And Keane said dead trees with needles, regardless of color, appear to burst into dangerous crown fires much easier than live stands. And while firefighters used to simply measure the moisture content of dry wood to determine how fast it could catch fire, it turns out chemical factors like sugars are even more important.
Once the needles fall, after four or five years, the crown-fire hazard falls too. Except that around eight years after death, those “gray ghosts” start toppling. That’s the new problem incident commanders like Gage worry about. And it’s not just trees falling on firefighter’s heads. It’s the difference between having one ton of dry needles per acre on the ground or 100 tons of dry firewood.
“The issue is resistance to control.” Gage said. “When you have a lot of fuel on the ground, it’s like having many logs in your fireplace instead of one. It puts out more heat on the ground. It exponentially adds to the number of people you need. It takes more water. You need more saws to clear paths. It changes where you can put your safety zones.”
Space-wise, the question is where? Keane said a lot of research in fire behavior in Yellowstone National Park doesn’t apply elsewhere, because almost no other place has Yellowstone’s combination of high altitude and volcanic soils.
And those toppling trees? Keane said in parts of British Columbia, foresters have found whole stands of beetle-kill that collapsed into pick-up sticks just three years after infestation. You can’t cut and paste a study in one part of the Rocky Mountains to another and expect identical results.
Once the needles have fallen, sunlight and rain can foster low-growing shrubs. In some places, that provides new ladder fuels which can ignite the dead trees. In others, the moist shrubs lower the chance of a fire getting going.
Fire Sciences Laboratory program manager Colin Hardy said pine beetles have upended whole shelves of assumptions his researchers have depended on for decades.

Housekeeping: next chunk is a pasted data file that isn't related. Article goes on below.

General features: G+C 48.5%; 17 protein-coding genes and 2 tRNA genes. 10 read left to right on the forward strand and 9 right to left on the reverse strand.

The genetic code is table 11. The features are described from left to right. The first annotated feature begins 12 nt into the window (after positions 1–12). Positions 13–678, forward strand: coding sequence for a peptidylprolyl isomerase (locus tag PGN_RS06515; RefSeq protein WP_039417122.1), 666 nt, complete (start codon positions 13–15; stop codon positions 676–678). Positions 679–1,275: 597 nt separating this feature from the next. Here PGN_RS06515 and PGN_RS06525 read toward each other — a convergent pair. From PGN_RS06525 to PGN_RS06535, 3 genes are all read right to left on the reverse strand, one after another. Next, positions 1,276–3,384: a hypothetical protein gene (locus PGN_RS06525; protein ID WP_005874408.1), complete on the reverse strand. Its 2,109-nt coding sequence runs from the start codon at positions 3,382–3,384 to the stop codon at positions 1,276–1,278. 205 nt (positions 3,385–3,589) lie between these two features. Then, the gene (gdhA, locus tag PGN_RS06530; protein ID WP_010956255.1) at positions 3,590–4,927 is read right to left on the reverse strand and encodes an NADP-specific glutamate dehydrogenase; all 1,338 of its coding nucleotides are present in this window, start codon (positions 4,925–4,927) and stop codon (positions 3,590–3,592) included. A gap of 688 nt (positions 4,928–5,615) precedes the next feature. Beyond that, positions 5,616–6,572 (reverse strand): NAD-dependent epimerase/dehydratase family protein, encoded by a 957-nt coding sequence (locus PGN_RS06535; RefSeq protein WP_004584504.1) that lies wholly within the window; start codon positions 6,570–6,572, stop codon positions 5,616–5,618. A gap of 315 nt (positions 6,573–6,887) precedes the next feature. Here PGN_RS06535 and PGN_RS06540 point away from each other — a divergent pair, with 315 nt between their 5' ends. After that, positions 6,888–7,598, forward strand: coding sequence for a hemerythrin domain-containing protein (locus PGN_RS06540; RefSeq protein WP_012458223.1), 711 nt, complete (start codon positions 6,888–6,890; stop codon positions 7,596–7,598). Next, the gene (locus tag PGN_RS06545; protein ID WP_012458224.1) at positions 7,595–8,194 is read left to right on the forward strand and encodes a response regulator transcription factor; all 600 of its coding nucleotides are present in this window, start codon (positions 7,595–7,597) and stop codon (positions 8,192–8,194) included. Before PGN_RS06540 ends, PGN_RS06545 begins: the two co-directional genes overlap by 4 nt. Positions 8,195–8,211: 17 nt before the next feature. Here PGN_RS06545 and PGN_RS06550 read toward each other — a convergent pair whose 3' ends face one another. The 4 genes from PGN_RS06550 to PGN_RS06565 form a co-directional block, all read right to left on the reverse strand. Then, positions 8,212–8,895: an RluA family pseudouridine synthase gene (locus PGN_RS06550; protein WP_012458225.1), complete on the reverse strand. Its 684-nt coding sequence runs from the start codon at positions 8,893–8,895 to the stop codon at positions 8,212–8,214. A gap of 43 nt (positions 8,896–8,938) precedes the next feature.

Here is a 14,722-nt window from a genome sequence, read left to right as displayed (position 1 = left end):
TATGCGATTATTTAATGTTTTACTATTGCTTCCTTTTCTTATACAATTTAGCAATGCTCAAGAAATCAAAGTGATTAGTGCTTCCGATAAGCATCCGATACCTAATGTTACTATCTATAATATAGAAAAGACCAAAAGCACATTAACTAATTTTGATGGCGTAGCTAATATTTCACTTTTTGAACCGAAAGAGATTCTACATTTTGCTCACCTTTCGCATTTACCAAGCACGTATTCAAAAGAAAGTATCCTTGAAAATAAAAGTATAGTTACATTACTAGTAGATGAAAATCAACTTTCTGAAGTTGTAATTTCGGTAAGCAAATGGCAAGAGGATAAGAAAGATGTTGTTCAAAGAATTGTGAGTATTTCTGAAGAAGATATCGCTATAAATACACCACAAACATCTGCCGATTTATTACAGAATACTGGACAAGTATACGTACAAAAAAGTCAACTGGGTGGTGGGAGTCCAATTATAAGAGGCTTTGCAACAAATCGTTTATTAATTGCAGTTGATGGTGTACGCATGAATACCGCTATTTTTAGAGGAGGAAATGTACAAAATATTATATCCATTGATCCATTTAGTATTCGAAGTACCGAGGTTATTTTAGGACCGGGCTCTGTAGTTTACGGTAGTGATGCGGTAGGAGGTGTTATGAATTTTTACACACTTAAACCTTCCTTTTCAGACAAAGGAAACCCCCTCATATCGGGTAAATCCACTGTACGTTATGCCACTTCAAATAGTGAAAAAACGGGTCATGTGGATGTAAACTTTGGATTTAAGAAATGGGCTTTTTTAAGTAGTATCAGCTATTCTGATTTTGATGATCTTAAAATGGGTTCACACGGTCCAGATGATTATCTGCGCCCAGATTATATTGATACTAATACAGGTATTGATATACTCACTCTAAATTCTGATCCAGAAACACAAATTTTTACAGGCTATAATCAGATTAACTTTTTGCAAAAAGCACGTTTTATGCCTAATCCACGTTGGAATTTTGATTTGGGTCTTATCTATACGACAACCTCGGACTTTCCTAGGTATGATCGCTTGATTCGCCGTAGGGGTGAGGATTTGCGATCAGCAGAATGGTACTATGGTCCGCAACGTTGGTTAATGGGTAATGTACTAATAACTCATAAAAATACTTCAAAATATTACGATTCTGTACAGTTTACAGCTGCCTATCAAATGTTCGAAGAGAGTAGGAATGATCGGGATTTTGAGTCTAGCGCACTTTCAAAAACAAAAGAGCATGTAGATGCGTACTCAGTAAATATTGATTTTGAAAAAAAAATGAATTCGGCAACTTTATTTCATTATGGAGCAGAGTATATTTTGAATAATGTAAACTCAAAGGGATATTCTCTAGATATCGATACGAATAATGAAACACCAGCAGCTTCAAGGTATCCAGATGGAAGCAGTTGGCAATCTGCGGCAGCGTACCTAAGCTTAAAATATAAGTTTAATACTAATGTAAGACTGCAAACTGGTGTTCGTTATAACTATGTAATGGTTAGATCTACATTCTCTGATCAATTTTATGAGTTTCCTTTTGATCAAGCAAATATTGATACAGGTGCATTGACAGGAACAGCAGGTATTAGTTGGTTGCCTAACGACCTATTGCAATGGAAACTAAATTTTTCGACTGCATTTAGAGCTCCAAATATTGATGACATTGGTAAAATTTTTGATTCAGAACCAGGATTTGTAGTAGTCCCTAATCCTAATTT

“The models everybody uses on an operational basis were developed in 1972,” Hardy said. “They were designed for firefighter safety and fire suppression of surface fires.”
Those models don’t account for crown fires, climate change, population changes, backcountry subdivisions – let alone mountain pine beetle infestations.
Current studies of beetle effects have been running for 15 years, and they may need 15 more to reveal conclusive answers. It’s like being asked how many ears of corn will come from the kernel you planted yesterday.
And that’s just the beetle questions involving lodgepole pine. Conditions are different for ponderosa pine, or for stands of spruce and Douglas fir infested with spruce budworm. Then there are the new developments in physics that may explain why fires react to different wind conditions or terrain features.
In the corner of Hardy’s conference room stands a refrigerator-sized box with a label that reads “Unisys ES-7000.” It’s a mainframe computer with a once-whopping 32 gigabytes of memory. When it was installed, it chewed through fire behavior models that used to take 38 days of computing in just 17 hours.
“Now our new Cray supercomputer is two orders of magnitude faster,” Hardy said. “It can run that model in about an hour. It’s still not enough.”